The death of sapphire and the birth of ‘Phire’

“Last fall, after Apple introduced the new iPhone 6 and 6 Plus and they did not include the much rumored sapphire screen they had been working on with GT Advanced, I started looking into why this did not happen,” Tim Bajarin writes for Tech.pinions. “In a column I wrote in Time last fall, I explained there were major production issues related to sapphire and found out that, in the end, GT Advanced had serious problems producing sapphire screens and could not deliver. In that article, I stated Apple had never planned to have sapphire screens in the new iPhones but that apparently was not correct. My sources did not clarify a key point related to the original intent vs what took place by the beginning of 2013 that took sapphire completely out of the picture for the newest iPhones. Apple went into the deal with GT Advanced wanting to use sapphire screens but, by late 2013, they realized this just could not happen.”

“At their investors meeting earlier this year, Corning… talked about something new in the works that got a lot of attention on Wall Street and with the media,” Bajarin writes. “It is called ProjectPhire and is a new glass-based solution with damage resistance like Gorilla Glass and scratch performance approaching sapphire. It is in the design phase now but will be available for use in smartphones by late in the year.”

Read more in the full article – recommended – here.

[Thanks to MacDailyNews Reader “Jeff L.” for the heads up.]


  1. Sapphire is not dead, it is just significantly pricier than it could be if Apple/GTA manufacturing experiment would be successful.

    This is one of the reason why steel Apple Watch are not going to be just $50 pricier than aluminium one — the difference will be bigger to accommodate the price of sappire that comes with steel watches, and to limited the demand.

    The price itself may not warrant that significant difference, but manufacturing volumes are very limited, so the only way to balance demand and supply is to charge for steel Watches noticeably more than for aluminium ones that have regular hardened glass a-la Gorilla Glass 3/4 or its Japanese equivalent.

    1. We’d need a mineralogist to quote the formulas, but each material has a tensile strength, among other factors. My understanding about the sapphire problem is that beyond a certain diameter and thinness, the likelihood of the material cracking was unacceptable to Apple. It was not flexible enough to use for iPhone screens. Gorilla Glass is.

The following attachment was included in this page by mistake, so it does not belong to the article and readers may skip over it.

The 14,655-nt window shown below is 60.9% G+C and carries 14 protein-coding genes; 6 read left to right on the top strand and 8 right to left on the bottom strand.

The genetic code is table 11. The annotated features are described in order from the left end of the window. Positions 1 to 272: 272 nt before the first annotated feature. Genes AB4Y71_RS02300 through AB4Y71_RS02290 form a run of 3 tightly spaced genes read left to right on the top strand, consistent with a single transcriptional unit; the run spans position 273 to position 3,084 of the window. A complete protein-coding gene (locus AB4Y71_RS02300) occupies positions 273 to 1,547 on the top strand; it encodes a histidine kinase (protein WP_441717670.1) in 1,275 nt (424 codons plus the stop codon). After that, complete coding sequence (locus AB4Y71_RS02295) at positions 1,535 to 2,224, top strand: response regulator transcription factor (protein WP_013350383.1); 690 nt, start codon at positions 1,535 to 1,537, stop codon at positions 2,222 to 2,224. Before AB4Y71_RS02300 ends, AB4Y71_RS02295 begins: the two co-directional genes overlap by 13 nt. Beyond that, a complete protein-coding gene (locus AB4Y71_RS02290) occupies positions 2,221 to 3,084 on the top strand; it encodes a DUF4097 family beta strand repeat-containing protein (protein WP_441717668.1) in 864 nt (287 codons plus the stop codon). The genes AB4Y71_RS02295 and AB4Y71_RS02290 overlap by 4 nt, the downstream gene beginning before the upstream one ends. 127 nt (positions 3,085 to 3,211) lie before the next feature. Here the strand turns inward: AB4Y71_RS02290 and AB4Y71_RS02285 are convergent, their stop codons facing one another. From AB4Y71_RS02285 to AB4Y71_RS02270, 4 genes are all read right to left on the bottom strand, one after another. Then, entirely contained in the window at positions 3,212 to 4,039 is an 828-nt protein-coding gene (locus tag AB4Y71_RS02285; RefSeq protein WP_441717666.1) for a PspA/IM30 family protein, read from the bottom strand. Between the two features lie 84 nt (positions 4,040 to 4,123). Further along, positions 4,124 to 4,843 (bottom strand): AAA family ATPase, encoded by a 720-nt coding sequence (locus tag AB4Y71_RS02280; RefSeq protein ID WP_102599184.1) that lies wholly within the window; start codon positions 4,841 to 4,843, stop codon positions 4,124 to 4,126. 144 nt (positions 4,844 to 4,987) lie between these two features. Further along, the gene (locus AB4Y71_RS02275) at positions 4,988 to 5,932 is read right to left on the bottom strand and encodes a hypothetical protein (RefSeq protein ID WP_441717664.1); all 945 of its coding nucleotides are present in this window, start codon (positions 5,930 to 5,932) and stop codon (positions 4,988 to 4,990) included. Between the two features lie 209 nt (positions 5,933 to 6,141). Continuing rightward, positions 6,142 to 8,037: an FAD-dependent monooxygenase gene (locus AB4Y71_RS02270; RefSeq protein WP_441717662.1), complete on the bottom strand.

I expect good old Corning, long the USA experts on glass materials, has cooked up an ‘alloy’ of materials that create a strength and flexibility that is the best of both previously tested materials. Good on Corning! 😀

  2. It was my understanding that GTA produced screens but they were simply not up to Apple’s standards and by contract GTA was not allowed to sell those screens that Apple declined to a 3rd party. Essentially product that could have been used just piled up with no where to go but disposal and contributed to the bankruptcy of GTA.

    1. What happened was that GTA was producing screen quality sapphire but the number of large sized boules (the name for the synthetically grown blobs of sapphire) that were being successfully cooled without cracking and therefore being suitable for cutting had to be above 85% to be economically viable. GTA was below 20% on producing viable boules. . . and often getting only 10-15% viable, cuttable boules. That raised the sapphire screen per costs by 5 to 10 times what their contract could safely deliver. That is bankruptcyville. They could not find out what was causing one boule to cool properly and what caused one to crack. They had what they called the boule graveyard of hundreds of cracked sapphire 250 pound boules behind their plant. If they could not deliver 85% or above, they could not deliver enough to make millions of iPhone screens. QED. Failure.

      1. Ah.. I see.. Well, it’s still too bad they couldn’t sell the viable ones to a 3rd party since Apple did not want them so that it could have at least softened the loss..

        1. They belonged to Apple under the contract. Apple paid for the equipment. . . and Apple owned the actual finished boules that were good. But the contract would never go forward to production levels unless they could hit 85%. They couldn’t. They voided their guarantees.

        2. Seems Apple didn’t pay for the machinery and is unclear whether they actually bought any of the viable product, rather the contract had them loaning $578mil to GT Advanced to build, install and operate the machines (ownership is GTA) in a factory building Apple owned and was responsible for outfitting for $500mil, total $1bil+ investment. I agree that Apple had first rights to the viable sapphire though it is unclear if they currently have ownership of it. Here’s a WSJ article that seems to have the most detail on the matter.

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